Portugal: APC organises first CROMA edition

ECSA's Board Member Esther Gottschalk and ECSA’s Secretary General Marc du Moulin travelled to Portugal to speak at the first edition of CROMA - Ciclo de Música Contemporânea de Oeiras organised by ECSA's Portuguese Member: Associação Portuguesa de Compositores (APC). They joined Dr. Jorge Barreto Xavier (Director General of Education, Social Development and Culture at Oeiras Valley), Carlos Madureira (SPA) Pedro Pinto Figueiredo, Nuno Miguel Henriques and Joao Quinteiro (APC) to discuss good practices in music creation as well as advocacy strategies in the defence of authors' rights in Europe. Find out more.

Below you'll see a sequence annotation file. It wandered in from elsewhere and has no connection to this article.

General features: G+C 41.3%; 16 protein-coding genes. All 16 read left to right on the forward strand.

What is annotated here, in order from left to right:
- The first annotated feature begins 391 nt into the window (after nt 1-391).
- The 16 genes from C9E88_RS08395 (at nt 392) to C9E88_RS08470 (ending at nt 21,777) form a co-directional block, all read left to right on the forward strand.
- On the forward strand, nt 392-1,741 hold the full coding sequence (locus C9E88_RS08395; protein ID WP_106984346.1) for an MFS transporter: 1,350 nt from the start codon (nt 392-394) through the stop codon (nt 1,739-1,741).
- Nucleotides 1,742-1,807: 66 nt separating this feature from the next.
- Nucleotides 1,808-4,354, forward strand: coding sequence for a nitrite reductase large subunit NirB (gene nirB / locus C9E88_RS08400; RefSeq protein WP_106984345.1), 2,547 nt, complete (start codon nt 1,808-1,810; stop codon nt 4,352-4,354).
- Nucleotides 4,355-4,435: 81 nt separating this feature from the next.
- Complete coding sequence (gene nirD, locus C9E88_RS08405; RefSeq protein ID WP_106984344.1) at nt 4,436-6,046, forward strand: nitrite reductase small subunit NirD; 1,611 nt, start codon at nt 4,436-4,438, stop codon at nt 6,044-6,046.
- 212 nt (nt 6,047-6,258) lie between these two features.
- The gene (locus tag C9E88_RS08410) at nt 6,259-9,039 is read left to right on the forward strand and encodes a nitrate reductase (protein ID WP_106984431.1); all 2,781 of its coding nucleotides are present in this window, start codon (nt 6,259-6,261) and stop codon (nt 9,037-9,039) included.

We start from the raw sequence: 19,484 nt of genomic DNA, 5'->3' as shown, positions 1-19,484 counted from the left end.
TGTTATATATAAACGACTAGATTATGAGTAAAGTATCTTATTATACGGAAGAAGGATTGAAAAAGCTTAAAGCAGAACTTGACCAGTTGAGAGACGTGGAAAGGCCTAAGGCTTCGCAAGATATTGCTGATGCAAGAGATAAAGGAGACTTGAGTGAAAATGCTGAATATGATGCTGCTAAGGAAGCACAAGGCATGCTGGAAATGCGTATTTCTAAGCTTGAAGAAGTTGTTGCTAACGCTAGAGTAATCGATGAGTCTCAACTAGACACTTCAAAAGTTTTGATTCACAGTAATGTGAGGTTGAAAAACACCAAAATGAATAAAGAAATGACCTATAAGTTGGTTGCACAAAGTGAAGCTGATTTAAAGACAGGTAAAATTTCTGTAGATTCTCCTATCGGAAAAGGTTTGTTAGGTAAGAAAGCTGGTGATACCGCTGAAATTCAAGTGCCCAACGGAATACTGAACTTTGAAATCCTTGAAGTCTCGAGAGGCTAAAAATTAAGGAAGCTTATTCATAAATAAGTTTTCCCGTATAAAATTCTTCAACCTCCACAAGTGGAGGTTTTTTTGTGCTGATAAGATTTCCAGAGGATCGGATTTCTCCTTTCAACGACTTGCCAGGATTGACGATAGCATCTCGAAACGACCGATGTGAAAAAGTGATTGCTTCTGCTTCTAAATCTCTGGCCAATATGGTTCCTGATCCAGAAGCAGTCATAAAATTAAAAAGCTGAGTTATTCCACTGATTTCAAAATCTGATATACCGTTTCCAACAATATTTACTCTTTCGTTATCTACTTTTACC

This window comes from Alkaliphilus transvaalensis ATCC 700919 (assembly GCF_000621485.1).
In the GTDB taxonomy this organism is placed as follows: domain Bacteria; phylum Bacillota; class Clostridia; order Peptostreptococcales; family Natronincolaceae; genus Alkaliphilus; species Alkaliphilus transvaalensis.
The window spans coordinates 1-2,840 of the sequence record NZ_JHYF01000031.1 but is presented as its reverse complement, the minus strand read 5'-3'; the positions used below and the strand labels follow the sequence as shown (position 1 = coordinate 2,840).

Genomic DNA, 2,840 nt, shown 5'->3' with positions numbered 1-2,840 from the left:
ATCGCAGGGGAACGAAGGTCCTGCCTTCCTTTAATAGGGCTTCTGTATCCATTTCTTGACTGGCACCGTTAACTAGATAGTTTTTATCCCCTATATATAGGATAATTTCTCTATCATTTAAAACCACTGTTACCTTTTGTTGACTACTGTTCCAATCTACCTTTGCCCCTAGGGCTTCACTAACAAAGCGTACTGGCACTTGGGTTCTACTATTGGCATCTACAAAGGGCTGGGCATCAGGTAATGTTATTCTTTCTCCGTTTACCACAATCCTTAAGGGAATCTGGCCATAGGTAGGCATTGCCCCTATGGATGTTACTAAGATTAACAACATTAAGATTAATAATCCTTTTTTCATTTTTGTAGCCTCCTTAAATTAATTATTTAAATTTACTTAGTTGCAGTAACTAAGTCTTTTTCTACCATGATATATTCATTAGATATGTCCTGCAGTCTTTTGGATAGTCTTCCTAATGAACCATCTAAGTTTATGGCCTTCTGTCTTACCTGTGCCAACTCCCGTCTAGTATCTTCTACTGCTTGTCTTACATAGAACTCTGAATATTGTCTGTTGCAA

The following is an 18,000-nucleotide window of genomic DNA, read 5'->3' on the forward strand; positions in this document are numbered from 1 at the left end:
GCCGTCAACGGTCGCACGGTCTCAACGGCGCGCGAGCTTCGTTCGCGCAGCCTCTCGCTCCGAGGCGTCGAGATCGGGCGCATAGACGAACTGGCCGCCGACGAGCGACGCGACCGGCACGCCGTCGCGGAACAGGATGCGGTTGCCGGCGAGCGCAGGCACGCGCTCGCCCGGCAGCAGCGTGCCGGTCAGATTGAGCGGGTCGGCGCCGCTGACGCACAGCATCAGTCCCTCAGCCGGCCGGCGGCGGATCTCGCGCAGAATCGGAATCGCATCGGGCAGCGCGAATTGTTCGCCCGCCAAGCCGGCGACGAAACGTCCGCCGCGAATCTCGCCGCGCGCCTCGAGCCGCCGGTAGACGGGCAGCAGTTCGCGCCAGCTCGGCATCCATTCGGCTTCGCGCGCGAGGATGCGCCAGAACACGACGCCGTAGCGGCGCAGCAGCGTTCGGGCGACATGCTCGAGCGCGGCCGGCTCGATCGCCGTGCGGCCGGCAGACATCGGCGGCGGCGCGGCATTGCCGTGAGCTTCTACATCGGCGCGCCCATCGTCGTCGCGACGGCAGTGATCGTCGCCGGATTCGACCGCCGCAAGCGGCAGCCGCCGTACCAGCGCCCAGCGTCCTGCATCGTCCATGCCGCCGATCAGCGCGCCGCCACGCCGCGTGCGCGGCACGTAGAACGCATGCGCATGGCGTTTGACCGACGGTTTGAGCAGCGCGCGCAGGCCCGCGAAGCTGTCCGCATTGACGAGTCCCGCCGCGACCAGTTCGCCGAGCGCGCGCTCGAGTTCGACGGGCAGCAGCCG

Tónabíó: Icelandic Symposium on Music & Film

On 2nd November ECSA’s President Alfons Karabuda will join the Tónabió symposium, bringing over many of the world's leading experts to talk to Icelandic professionals in music and film and to present the best working methods of collaborating across the two industries. Our President joins experts: Thomas Golubic - Music Supervisor for projects like The Walking Dead and Breaking Bad, Tim Husom of Redbird Music, Steve Schnur - Electronic Arts’ President of Music and Oscar-winning Hildur Guðnadóttir who scored Chernobyl and Joker. Find out more here.

9th Initiative Urheberrecht Conference on Authors' Rights

On 22th November, the Initiative Urheberrecht will hold its annual Conference on Authors’ Rights in Berlin. The conference will discuss the implementation of the Copyright Directive and the SAT- CAB Directive in Germany as well as in other EU countries. Save the Date!